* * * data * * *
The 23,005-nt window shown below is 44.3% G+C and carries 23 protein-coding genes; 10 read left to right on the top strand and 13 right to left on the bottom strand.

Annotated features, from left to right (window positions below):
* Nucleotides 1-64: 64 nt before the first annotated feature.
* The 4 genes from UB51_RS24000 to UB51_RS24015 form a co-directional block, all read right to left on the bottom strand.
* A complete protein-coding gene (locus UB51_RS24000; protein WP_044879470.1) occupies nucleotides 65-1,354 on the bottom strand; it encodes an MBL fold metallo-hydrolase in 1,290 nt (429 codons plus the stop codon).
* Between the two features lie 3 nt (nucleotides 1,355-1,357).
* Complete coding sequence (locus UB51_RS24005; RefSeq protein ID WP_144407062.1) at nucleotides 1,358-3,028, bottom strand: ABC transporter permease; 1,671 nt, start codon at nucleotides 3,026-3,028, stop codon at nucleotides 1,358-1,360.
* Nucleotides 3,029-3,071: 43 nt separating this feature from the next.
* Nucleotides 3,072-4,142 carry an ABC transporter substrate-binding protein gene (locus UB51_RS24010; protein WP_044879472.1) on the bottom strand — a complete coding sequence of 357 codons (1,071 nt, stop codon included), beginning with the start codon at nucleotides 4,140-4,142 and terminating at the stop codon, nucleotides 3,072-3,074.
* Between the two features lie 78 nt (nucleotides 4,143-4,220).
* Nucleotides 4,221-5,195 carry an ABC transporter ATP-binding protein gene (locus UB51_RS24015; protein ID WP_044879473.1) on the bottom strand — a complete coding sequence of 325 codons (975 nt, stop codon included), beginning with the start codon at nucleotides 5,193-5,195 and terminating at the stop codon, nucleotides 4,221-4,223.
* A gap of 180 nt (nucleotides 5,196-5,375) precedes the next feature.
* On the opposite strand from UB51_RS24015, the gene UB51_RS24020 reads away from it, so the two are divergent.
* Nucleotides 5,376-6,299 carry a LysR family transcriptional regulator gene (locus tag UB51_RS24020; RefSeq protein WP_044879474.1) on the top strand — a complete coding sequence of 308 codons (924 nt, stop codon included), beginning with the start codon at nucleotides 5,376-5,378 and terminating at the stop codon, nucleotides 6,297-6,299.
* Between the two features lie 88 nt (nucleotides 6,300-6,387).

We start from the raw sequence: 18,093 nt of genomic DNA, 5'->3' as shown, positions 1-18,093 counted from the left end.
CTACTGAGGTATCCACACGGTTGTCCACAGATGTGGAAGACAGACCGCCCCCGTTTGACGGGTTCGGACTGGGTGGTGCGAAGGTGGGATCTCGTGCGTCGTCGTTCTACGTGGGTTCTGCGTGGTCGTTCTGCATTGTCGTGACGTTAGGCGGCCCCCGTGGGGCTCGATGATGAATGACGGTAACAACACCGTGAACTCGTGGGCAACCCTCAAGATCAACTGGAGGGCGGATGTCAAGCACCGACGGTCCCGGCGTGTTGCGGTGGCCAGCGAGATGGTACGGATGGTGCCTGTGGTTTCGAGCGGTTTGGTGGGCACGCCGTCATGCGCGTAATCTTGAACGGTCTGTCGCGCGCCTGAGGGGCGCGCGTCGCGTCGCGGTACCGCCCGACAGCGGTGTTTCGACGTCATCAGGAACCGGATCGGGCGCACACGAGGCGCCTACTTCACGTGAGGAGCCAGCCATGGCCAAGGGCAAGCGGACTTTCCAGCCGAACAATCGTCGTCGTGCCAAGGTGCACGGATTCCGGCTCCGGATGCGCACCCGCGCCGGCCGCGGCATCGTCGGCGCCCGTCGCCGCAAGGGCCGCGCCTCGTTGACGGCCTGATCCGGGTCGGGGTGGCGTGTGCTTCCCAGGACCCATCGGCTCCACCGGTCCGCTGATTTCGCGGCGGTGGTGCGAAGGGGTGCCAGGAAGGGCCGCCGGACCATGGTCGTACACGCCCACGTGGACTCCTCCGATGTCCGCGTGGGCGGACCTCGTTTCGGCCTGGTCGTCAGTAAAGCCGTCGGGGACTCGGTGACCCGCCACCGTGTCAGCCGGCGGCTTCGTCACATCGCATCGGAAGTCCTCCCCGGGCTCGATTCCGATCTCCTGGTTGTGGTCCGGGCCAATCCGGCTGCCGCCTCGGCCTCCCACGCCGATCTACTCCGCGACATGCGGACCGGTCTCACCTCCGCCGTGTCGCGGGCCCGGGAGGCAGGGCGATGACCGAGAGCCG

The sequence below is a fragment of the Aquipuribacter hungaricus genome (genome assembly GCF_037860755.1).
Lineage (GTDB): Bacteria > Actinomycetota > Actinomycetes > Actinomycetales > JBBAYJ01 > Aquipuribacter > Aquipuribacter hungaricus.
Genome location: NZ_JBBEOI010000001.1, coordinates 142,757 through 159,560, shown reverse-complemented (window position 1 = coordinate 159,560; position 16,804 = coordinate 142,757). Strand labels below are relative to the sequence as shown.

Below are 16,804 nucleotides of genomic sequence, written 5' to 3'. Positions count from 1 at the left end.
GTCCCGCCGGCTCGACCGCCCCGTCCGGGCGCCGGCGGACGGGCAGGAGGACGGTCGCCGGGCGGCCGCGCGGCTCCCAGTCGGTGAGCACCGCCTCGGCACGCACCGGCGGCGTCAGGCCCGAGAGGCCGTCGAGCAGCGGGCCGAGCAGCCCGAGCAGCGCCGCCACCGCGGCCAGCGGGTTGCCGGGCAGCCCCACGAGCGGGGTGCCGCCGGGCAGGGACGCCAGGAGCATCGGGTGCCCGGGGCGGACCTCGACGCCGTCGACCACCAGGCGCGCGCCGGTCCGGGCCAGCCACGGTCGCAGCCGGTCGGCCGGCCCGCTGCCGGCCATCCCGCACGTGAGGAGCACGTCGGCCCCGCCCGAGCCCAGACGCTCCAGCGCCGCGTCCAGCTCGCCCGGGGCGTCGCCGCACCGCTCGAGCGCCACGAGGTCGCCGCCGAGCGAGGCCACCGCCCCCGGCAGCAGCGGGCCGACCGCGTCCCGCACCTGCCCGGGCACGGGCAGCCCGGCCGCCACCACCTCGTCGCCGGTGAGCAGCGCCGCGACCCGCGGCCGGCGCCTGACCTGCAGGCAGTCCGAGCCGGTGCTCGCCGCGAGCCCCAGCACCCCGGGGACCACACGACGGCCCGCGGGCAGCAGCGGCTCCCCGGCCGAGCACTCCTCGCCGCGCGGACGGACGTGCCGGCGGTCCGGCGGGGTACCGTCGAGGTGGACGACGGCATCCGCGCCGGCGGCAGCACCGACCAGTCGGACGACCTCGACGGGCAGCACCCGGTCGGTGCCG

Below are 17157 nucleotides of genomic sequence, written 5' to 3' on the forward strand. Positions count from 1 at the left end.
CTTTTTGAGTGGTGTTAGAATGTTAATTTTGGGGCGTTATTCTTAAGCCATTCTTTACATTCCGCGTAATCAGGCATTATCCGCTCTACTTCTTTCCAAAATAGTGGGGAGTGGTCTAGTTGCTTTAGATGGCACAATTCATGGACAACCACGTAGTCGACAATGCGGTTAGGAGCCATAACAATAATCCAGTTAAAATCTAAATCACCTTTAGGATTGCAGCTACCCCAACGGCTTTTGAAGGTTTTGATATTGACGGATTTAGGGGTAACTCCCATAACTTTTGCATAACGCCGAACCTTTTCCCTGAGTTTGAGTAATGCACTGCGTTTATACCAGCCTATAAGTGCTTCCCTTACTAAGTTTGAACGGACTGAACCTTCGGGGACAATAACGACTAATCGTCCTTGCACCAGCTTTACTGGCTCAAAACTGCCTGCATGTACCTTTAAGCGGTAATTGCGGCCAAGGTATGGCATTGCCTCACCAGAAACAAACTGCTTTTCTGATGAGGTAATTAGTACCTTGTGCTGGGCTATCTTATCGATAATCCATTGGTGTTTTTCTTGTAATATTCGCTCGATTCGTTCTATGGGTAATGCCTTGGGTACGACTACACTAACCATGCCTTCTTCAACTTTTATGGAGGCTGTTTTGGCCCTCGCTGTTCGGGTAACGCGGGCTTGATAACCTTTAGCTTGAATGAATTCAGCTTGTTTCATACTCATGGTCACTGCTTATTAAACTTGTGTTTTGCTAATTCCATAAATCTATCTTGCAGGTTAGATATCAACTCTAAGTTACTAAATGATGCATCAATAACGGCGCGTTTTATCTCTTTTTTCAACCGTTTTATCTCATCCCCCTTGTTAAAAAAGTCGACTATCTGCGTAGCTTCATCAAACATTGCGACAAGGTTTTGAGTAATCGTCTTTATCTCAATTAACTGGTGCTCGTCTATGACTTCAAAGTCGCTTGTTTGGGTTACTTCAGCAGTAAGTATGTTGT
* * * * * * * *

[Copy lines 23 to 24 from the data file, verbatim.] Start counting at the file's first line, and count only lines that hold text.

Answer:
Below are 17157 nucleotides of genomic sequence, written 5' to 3' on the forward strand. Positions count from 1 at the left end.
CTTTTTGAGTGGTGTTAGAATGTTAATTTTGGGGCGTTATTCTTAAGCCATTCTTTACATTCCGCGTAATCAGGCATTATCCGCTCTACTTCTTTCCAAAATAGTGGGGAGTGGTCTAGTTGCTTTAGATGGCACAATTCATGGACAACCACGTAGTCGACAATGCGGTTAGGAGCCATAACAATAATCCAGTTAAAATCTAAATCACCTTTAGGATTGCAGCTACCCCAACGGCTTTTGAAGGTTTTGATATTGACGGATTTAGGGGTAACTCCCATAACTTTTGCATAACGCCGAACCTTTTCCCTGAGTTTGAGTAATGCACTGCGTTTATACCAGCCTATAAGTGCTTCCCTTACTAAGTTTGAACGGACTGAACCTTCGGGGACAATAACGACTAATCGTCCTTGCACCAGCTTTACTGGCTCAAAACTGCCTGCATGTACCTTTAAGCGGTAATTGCGGCCAAGGTATGGCATTGCCTCACCAGAAACAAACTGCTTTTCTGATGAGGTAATTAGTACCTTGTGCTGGGCTATCTTATCGATAATCCATTGGTGTTTTTCTTGTAATATTCGCTCGATTCGTTCTATGGGTAATGCCTTGGGTACGACTACACTAACCATGCCTTCTTCAACTTTTATGGAGGCTGTTTTGGCCCTCGCTGTTCGGGTAACGCGGGCTTGATAACCTTTAGCTTGAATGAATTCAGCTTGTTTCATACTCATGGTCACTGCTTATTAAACTTGTGTTTTGCTAATTCCATAAATCTATCTTGCAGGTTAGATATCAACTCTAAGTTACTAAATGATGCATCAATAACGGCGCGTTTTATCTCTTTTTTCAACCGTTTTATCTCATCCCCCTTGTTAAAAAAGTCGACTATCTGCGTAGCTTCATCAAACATTGCGACAAGGTTTTGAGTAATCGTCTTTATCTCAATTAACTGGTGCTCGTCTATGACTTCAAAGTCGCTTGTTTGGGTTACTTCAGCAGTAAGTATGTTGT